There is something very special about Wyoming’s Wind River Range. Perhaps it’s the dramatic, wildflower filled glacial valleys that sweep up to high passes. Or maybe it’s the diverse color pallet that seems to go from  over-saturated greens and blues in the low elevations to stark Ansel Adams-esque black and white tones in the alpine areas. The Winds are truly a spectacular mountain range, and one of my personal favorites. These mountains just beg to be explored, and what better way to do it than on a high route?! This post will serve as a quick guide to anyone hoping to hike the Wind River High Route. Included is info on the route, necessary maps, logistics, gear, a GPX/KML file of the route, videos from the trail, and even an FAQ answering some of the most common WRHR questions.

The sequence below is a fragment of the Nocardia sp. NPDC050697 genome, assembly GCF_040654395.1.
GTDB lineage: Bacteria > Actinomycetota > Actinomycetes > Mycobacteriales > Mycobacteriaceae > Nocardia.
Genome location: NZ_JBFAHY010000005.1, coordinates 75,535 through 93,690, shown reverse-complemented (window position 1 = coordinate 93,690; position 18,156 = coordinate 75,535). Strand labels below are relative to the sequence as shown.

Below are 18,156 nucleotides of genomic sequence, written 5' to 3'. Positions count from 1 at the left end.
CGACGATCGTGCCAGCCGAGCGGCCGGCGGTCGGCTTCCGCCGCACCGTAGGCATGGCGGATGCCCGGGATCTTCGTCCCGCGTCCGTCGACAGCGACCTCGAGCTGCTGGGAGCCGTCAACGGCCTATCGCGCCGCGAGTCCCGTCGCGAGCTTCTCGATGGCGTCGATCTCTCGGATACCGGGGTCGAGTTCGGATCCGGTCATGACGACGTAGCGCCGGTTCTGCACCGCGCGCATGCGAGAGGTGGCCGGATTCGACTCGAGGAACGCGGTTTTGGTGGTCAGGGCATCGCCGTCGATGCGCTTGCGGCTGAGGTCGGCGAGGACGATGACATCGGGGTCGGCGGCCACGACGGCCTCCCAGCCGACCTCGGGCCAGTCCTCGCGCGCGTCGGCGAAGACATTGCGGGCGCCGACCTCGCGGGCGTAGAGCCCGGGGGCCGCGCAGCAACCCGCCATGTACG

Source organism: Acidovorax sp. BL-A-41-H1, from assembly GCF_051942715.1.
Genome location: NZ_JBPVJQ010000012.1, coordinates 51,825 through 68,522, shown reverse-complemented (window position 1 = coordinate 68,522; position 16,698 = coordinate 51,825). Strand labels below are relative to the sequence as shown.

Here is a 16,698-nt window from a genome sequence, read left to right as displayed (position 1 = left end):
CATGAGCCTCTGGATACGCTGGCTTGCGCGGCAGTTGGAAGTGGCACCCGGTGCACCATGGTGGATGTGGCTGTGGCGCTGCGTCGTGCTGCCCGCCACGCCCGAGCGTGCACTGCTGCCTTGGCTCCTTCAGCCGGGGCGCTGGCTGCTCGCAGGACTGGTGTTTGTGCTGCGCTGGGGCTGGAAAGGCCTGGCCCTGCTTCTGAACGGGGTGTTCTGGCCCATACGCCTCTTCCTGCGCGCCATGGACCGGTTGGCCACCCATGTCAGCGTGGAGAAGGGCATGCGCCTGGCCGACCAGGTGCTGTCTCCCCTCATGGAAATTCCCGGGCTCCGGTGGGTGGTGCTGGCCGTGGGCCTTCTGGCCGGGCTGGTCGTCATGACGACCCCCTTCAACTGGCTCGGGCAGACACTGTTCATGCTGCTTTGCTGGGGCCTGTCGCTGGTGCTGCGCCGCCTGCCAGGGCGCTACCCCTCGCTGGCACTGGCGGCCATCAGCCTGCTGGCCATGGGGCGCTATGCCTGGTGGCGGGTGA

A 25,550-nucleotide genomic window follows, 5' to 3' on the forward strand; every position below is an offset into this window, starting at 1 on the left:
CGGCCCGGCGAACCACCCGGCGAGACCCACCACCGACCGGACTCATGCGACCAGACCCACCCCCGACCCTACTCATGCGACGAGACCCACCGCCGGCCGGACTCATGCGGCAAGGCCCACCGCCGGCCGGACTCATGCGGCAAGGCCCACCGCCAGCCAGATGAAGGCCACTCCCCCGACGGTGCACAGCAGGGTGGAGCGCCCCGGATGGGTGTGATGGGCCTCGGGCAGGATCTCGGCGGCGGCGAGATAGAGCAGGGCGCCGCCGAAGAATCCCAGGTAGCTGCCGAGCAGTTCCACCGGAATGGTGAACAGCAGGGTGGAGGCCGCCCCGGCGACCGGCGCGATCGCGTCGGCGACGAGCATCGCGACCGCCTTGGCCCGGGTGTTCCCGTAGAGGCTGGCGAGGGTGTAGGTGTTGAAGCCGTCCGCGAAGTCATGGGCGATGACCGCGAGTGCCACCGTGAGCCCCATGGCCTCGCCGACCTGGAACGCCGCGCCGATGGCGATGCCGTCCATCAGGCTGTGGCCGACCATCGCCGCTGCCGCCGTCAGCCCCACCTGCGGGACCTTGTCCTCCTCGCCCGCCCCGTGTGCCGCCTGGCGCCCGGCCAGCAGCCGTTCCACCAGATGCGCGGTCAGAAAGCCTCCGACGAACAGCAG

In late August 2017, during the total solar eclipse, 3 thru hiker friends and myself set off to hike the Wind River High Route. What follows is info from that trip and from past trips through the Wind River Range.

The Route

If you scour the internet, you’ll find quite a few Wind River High Routes available for your perusal. Though I’ve heard great things about Andrew Skurka’s route, we ultimately chose to do the Adventure Alan route for it’s ease of access and because it’s slightly shorter length meant that it would be easily doable in 6-7 days. The details of Alan’s route can be found on his website here:

Throughout our trip, the lovely MeHap tracked our coordinates, campsites, and progress using the Gaia GPS iOS app. As a side note, this app was incredibly efficient on battery and tracked our movements quite accurately. I’m of the opinion that GPS units are a thing of the past, with a small exception for those that use GPS units as an emergency beacon. With the data gathered by Gaia, MeHap put together a GPX/KML file of our entire trip, the spots we camped at, passes/lakes/glaciers of interest, and to top it all off he separated the tracks by day.